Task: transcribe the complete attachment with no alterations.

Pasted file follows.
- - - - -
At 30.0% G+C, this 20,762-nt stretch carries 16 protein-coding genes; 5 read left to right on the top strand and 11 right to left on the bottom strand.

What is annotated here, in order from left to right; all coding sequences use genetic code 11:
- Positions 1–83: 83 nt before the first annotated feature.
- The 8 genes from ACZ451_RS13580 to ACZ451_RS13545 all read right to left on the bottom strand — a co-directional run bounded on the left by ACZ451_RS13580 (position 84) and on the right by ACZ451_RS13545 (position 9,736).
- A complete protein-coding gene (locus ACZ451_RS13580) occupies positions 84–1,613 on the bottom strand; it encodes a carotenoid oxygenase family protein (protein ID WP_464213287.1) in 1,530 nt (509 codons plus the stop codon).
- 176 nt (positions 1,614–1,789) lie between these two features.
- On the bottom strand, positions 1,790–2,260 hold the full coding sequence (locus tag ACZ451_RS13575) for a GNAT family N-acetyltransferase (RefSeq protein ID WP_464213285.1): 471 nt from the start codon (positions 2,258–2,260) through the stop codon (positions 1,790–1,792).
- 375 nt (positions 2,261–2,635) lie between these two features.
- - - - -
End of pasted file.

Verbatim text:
At 30.0% G+C, this 20,762-nt stretch carries 16 protein-coding genes; 5 read left to right on the top strand and 11 right to left on the bottom strand.

What is annotated here, in order from left to right; all coding sequences use genetic code 11:
- Positions 1–83: 83 nt before the first annotated feature.
- The 8 genes from ACZ451_RS13580 to ACZ451_RS13545 all read right to left on the bottom strand — a co-directional run bounded on the left by ACZ451_RS13580 (position 84) and on the right by ACZ451_RS13545 (position 9,736).
- A complete protein-coding gene (locus ACZ451_RS13580) occupies positions 84–1,613 on the bottom strand; it encodes a carotenoid oxygenase family protein (protein ID WP_464213287.1) in 1,530 nt (509 codons plus the stop codon).
- 176 nt (positions 1,614–1,789) lie between these two features.
- On the bottom strand, positions 1,790–2,260 hold the full coding sequence (locus tag ACZ451_RS13575) for a GNAT family N-acetyltransferase (RefSeq protein ID WP_464213285.1): 471 nt from the start codon (positions 2,258–2,260) through the stop codon (positions 1,790–1,792).
- 375 nt (positions 2,261–2,635) lie between these two features.